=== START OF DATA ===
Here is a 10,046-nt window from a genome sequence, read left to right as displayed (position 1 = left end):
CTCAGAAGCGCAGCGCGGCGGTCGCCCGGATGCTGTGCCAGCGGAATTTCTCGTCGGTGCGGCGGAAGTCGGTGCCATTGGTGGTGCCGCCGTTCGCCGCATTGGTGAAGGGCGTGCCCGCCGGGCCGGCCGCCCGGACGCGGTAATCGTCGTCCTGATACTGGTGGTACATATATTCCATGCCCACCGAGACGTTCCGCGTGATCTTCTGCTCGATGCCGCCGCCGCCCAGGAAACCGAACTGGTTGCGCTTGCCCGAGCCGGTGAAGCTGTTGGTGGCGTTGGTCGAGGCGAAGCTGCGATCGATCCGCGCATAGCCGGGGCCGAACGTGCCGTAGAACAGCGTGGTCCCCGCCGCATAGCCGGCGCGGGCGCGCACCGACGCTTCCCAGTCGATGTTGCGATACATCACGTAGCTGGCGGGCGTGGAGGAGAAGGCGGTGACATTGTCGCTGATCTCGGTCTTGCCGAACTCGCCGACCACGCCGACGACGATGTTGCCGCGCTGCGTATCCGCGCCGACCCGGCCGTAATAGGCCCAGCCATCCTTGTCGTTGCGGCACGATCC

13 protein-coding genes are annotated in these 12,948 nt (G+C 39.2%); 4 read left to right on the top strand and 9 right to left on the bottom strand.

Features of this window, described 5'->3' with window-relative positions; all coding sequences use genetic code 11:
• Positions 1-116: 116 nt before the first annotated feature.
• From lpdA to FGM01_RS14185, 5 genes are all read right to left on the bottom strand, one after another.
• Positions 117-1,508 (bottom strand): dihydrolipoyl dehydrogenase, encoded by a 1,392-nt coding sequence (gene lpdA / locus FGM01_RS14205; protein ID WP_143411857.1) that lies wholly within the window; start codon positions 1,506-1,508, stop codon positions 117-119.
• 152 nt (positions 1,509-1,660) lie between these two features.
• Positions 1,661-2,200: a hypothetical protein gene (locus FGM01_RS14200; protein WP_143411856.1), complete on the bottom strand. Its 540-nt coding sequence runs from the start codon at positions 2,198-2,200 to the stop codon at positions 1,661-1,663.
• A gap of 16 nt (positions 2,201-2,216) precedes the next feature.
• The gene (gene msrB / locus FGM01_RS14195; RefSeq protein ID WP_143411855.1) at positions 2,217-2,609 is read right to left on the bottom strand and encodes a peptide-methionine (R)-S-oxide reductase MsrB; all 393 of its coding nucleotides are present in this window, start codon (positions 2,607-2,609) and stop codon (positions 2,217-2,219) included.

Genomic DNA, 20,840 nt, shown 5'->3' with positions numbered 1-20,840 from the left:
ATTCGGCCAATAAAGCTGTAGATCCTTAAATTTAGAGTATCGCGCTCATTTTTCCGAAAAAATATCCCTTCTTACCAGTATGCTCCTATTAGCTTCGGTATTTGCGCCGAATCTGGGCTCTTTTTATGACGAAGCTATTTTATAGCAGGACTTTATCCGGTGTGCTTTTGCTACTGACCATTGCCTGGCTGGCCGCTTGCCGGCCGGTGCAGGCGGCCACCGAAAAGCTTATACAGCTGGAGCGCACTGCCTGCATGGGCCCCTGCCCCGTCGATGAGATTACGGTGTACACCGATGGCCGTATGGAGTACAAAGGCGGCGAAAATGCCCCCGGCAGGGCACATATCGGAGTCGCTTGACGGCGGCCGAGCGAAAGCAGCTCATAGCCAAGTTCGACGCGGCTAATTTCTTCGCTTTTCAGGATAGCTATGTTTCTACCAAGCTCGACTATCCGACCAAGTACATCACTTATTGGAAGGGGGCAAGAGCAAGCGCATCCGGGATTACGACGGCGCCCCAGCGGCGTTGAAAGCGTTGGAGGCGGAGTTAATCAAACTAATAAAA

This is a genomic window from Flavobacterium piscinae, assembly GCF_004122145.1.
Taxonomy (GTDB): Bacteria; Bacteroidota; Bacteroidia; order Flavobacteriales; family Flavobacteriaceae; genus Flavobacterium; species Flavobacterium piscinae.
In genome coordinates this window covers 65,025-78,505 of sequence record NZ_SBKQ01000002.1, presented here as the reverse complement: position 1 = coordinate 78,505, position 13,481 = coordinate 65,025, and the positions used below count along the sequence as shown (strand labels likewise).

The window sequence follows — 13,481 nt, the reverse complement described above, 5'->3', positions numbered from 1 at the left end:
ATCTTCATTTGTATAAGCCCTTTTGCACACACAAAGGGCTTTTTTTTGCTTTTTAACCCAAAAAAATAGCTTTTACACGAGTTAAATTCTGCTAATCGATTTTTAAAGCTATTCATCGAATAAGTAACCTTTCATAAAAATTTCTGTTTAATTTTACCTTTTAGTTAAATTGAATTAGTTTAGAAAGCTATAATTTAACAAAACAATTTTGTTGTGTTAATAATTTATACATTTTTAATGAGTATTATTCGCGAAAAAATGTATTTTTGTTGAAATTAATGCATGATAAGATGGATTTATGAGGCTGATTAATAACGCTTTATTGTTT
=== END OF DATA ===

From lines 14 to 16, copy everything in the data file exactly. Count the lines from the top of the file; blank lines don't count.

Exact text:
This is a genomic window from Flavobacterium piscinae, assembly GCF_004122145.1.
Taxonomy (GTDB): Bacteria; Bacteroidota; Bacteroidia; order Flavobacteriales; family Flavobacteriaceae; genus Flavobacterium; species Flavobacterium piscinae.
In genome coordinates this window covers 65,025-78,505 of sequence record NZ_SBKQ01000002.1, presented here as the reverse complement: position 1 = coordinate 78,505, position 13,481 = coordinate 65,025, and the positions used below count along the sequence as shown (strand labels likewise).